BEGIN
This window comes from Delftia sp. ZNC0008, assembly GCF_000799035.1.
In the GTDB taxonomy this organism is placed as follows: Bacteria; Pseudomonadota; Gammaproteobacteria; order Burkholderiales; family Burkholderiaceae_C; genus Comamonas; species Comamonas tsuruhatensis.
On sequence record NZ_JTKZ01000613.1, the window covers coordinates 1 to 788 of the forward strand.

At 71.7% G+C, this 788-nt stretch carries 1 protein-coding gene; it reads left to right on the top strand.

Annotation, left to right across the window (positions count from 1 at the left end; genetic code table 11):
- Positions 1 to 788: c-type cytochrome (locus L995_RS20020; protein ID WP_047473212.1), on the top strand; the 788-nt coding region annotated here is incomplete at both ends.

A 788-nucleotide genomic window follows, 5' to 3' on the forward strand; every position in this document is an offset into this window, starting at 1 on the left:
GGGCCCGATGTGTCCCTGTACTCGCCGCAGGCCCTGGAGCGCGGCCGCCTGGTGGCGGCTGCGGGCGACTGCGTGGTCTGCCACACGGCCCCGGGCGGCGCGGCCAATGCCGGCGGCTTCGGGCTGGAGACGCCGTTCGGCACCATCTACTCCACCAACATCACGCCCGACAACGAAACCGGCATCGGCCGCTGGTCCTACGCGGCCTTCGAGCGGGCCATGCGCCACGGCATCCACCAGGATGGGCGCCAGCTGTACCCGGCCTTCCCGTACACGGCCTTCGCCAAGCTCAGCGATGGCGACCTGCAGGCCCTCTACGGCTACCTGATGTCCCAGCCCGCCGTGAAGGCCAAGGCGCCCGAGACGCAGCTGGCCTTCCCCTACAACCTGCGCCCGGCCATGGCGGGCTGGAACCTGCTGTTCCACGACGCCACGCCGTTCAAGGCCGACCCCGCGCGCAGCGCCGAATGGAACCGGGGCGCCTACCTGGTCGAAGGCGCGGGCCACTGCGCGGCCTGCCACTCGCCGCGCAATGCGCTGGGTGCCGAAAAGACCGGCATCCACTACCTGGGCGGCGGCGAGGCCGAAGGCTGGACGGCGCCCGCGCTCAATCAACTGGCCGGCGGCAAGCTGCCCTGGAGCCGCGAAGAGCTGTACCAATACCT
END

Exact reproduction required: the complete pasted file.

This window comes from Delftia sp. ZNC0008, assembly GCF_000799035.1.
In the GTDB taxonomy this organism is placed as follows: Bacteria; Pseudomonadota; Gammaproteobacteria; order Burkholderiales; family Burkholderiaceae_C; genus Comamonas; species Comamonas tsuruhatensis.
On sequence record NZ_JTKZ01000613.1, the window covers coordinates 1 to 788 of the forward strand.

At 71.7% G+C, this 788-nt stretch carries 1 protein-coding gene; it reads left to right on the top strand.

Annotation, left to right across the window (positions count from 1 at the left end; genetic code table 11):
- Positions 1 to 788: c-type cytochrome (locus L995_RS20020; protein ID WP_047473212.1), on the top strand; the 788-nt coding region annotated here is incomplete at both ends.

A 788-nucleotide genomic window follows, 5' to 3' on the forward strand; every position in this document is an offset into this window, starting at 1 on the left:
GGGCCCGATGTGTCCCTGTACTCGCCGCAGGCCCTGGAGCGCGGCCGCCTGGTGGCGGCTGCGGGCGACTGCGTGGTCTGCCACACGGCCCCGGGCGGCGCGGCCAATGCCGGCGGCTTCGGGCTGGAGACGCCGTTCGGCACCATCTACTCCACCAACATCACGCCCGACAACGAAACCGGCATCGGCCGCTGGTCCTACGCGGCCTTCGAGCGGGCCATGCGCCACGGCATCCACCAGGATGGGCGCCAGCTGTACCCGGCCTTCCCGTACACGGCCTTCGCCAAGCTCAGCGATGGCGACCTGCAGGCCCTCTACGGCTACCTGATGTCCCAGCCCGCCGTGAAGGCCAAGGCGCCCGAGACGCAGCTGGCCTTCCCCTACAACCTGCGCCCGGCCATGGCGGGCTGGAACCTGCTGTTCCACGACGCCACGCCGTTCAAGGCCGACCCCGCGCGCAGCGCCGAATGGAACCGGGGCGCCTACCTGGTCGAAGGCGCGGGCCACTGCGCGGCCTGCCACTCGCCGCGCAATGCGCTGGGTGCCGAAAAGACCGGCATCCACTACCTGGGCGGCGGCGAGGCCGAAGGCTGGACGGCGCCCGCGCTCAATCAACTGGCCGGCGGCAAGCTGCCCTGGAGCCGCGAAGAGCTGTACCAATACCT